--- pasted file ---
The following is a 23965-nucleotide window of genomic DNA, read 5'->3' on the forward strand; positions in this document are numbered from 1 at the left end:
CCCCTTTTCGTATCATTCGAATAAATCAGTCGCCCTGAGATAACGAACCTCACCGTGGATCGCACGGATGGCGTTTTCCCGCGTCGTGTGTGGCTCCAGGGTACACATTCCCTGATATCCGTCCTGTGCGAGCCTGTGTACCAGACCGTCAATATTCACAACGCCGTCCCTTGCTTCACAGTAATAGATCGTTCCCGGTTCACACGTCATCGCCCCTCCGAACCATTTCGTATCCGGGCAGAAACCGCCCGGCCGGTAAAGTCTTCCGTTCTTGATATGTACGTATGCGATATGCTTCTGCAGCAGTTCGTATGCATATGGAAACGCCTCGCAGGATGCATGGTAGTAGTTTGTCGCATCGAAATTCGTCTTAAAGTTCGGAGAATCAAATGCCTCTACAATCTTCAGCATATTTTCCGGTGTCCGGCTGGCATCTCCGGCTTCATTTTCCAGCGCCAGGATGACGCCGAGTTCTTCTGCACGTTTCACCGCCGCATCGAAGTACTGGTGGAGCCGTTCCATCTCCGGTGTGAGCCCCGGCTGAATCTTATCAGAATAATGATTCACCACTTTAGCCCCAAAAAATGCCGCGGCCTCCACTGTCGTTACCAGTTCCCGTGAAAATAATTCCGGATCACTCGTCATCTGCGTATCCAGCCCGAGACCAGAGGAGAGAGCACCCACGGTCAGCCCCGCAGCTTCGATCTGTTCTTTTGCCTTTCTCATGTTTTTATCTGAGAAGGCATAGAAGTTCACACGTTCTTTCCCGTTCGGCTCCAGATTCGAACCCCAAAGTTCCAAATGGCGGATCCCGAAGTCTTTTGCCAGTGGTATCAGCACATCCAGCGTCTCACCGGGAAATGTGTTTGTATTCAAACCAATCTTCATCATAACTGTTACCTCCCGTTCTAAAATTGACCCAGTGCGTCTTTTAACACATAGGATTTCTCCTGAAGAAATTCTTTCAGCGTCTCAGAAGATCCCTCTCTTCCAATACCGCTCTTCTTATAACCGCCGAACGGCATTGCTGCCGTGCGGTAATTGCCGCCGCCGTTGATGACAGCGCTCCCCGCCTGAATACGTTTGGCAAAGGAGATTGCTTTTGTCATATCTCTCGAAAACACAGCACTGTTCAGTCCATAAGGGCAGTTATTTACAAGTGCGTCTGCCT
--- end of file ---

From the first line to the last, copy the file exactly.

The following is a 23965-nucleotide window of genomic DNA, read 5'->3' on the forward strand; positions in this document are numbered from 1 at the left end:
CCCCTTTTCGTATCATTCGAATAAATCAGTCGCCCTGAGATAACGAACCTCACCGTGGATCGCACGGATGGCGTTTTCCCGCGTCGTGTGTGGCTCCAGGGTACACATTCCCTGATATCCGTCCTGTGCGAGCCTGTGTACCAGACCGTCAATATTCACAACGCCGTCCCTTGCTTCACAGTAATAGATCGTTCCCGGTTCACACGTCATCGCCCCTCCGAACCATTTCGTATCCGGGCAGAAACCGCCCGGCCGGTAAAGTCTTCCGTTCTTGATATGTACGTATGCGATATGCTTCTGCAGCAGTTCGTATGCATATGGAAACGCCTCGCAGGATGCATGGTAGTAGTTTGTCGCATCGAAATTCGTCTTAAAGTTCGGAGAATCAAATGCCTCTACAATCTTCAGCATATTTTCCGGTGTCCGGCTGGCATCTCCGGCTTCATTTTCCAGCGCCAGGATGACGCCGAGTTCTTCTGCACGTTTCACCGCCGCATCGAAGTACTGGTGGAGCCGTTCCATCTCCGGTGTGAGCCCCGGCTGAATCTTATCAGAATAATGATTCACCACTTTAGCCCCAAAAAATGCCGCGGCCTCCACTGTCGTTACCAGTTCCCGTGAAAATAATTCCGGATCACTCGTCATCTGCGTATCCAGCCCGAGACCAGAGGAGAGAGCACCCACGGTCAGCCCCGCAGCTTCGATCTGTTCTTTTGCCTTTCTCATGTTTTTATCTGAGAAGGCATAGAAGTTCACACGTTCTTTCCCGTTCGGCTCCAGATTCGAACCCCAAAGTTCCAAATGGCGGATCCCGAAGTCTTTTGCCAGTGGTATCAGCACATCCAGCGTCTCACCGGGAAATGTGTTTGTATTCAAACCAATCTTCATCATAACTGTTACCTCCCGTTCTAAAATTGACCCAGTGCGTCTTTTAACACATAGGATTTCTCCTGAAGAAATTCTTTCAGCGTCTCAGAAGATCCCTCTCTTCCAATACCGCTCTTCTTATAACCGCCGAACGGCATTGCTGCCGTGCGGTAATTGCCGCCGCCGTTGATGACAGCGCTCCCCGCCTGAATACGTTTGGCAAAGGAGATTGCTTTTGTCATATCTCTCGAAAACACAGCACTGTTCAGTCCATAAGGGCAGTTATTTACAAGTGCGTCTGCCT